I attended a Machine Learning meetup at Twitter yesterday. It was a very good event, and I learned a few new things. The presentation about ads by Kumar Chellapilla was particularly interesting, and one point stuck with me. In a nutshell, Kumar explained that:
- Twitter wants to remain freely accessible to everyone in the world.
- The only known way to accomplish this is by monetizing the service with ads.
Let’s think about the implications of this. Because we live in a world where the distribution of income is highly skewed, a small number of users have most of the dinero. These users are the ones who keep ad-supported businesses alive. For the sake of simplicity, let’s assume ads do a good job at matching consumers and advertisers, and that everyone is equally permeable to them. Oversimplifying a bit, you could say that the small minority of Twitter’s users with the highest income are subsidizing the poor masses: the people who wouldn’t buy products or services even if they clicked on ads. In other words, my dear readers, Twitter (or Facebook, for that matter) is a socialized service provided globally by a corporation.
Is this bad? No, I think it’s awesome. If you are a teenager from a poor country with lots of interesting things to say, a bunch of fat Americans and Europeans are clicking on ads so that you can have a voice. Be thankful for that girl your age who clicked on #JustinBieberLuv4Ever or something, and ended up buying a concert ticket.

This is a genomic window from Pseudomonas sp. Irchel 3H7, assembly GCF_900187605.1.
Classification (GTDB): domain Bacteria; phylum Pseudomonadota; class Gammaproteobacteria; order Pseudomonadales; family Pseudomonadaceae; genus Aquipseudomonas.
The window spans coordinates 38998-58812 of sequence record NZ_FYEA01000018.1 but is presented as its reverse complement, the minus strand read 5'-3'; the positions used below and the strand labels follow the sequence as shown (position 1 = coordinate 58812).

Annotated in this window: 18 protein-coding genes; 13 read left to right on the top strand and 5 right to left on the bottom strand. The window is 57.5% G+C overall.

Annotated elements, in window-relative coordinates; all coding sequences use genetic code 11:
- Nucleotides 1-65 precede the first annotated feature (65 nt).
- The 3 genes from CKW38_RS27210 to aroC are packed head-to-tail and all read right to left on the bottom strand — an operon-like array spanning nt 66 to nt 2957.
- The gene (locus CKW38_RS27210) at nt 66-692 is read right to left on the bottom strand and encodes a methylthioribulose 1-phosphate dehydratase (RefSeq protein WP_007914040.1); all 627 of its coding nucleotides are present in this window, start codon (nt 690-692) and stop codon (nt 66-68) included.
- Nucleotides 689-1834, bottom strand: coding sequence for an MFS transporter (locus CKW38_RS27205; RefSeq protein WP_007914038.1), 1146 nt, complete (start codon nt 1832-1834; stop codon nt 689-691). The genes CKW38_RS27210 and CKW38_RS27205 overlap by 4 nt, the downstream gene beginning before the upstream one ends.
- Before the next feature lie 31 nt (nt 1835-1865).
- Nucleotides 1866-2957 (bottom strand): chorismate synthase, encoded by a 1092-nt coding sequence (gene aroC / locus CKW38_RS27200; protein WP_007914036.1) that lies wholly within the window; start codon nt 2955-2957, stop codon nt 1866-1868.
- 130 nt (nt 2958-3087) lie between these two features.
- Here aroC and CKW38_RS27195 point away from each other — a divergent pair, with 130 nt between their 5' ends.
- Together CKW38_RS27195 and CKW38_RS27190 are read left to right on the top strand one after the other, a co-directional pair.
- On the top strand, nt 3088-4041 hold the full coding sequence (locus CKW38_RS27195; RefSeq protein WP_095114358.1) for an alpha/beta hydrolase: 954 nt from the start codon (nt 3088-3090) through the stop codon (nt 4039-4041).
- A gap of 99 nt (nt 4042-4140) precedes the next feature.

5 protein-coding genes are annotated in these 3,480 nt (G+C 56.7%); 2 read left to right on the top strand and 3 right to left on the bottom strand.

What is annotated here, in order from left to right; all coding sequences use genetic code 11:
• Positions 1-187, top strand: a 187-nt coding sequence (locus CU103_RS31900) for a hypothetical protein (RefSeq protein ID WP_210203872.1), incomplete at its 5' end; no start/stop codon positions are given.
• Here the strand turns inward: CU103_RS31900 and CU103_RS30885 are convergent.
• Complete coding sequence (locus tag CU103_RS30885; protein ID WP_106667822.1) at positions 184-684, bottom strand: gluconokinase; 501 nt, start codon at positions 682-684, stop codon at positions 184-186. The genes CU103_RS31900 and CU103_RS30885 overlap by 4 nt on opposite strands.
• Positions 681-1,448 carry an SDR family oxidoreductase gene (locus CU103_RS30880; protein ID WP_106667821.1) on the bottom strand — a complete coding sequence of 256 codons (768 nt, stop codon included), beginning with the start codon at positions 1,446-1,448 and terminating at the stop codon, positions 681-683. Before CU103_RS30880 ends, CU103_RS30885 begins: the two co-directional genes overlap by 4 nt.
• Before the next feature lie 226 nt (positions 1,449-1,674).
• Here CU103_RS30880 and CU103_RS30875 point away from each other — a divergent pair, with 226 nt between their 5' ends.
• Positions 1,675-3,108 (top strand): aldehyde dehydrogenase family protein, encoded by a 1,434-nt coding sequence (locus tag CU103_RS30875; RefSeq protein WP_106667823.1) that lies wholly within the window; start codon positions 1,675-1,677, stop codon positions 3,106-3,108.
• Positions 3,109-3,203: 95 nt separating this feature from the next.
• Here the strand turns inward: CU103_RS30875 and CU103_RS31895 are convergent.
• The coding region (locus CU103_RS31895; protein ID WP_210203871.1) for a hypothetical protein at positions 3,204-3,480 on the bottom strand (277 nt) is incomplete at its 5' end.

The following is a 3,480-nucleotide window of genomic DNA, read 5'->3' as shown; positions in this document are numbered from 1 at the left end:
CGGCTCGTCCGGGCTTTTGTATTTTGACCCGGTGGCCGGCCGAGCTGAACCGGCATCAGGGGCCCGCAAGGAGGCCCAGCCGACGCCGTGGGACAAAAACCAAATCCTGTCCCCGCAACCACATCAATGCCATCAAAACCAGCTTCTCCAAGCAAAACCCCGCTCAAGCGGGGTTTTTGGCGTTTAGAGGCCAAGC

What is the problem, then? I’m glad I asked. The problem is that corporations respond to their shareholders, so most of us don’t have a say in their policy. This is a socialist plutocracy (!) If for some reason a month from now Twitter discovers that it can make a fortune by somehow charging for the service, it will happen. You and the richest Twitterer in the world may pay the same monthly fee. He may earn it in a second, it may take you two hours. You’ll tweet about uprisings in Egypt while she shares pictures of Louis Vuitton’s finest products. Same with censorship; if Europe threatens to block Twitter unless they filter out the word Greece, Twitter will probably do it (and probably Italy too, for good measure). And, worst of all, what if Twitter discovers that it simply cannot sustain its business with ads? Will they appeal to the US government for a subsidy? Even if they do, it won’t happen: they are not a public utility, and they are not Goldman Sachs either.
I’m not saying Twitter is going to fail. It will evolve. It may become a very profitable business. However, I believe that it won’t be the democratic, globally accessible, free-speech platform it is today for much longer. Enjoy it while it lasts.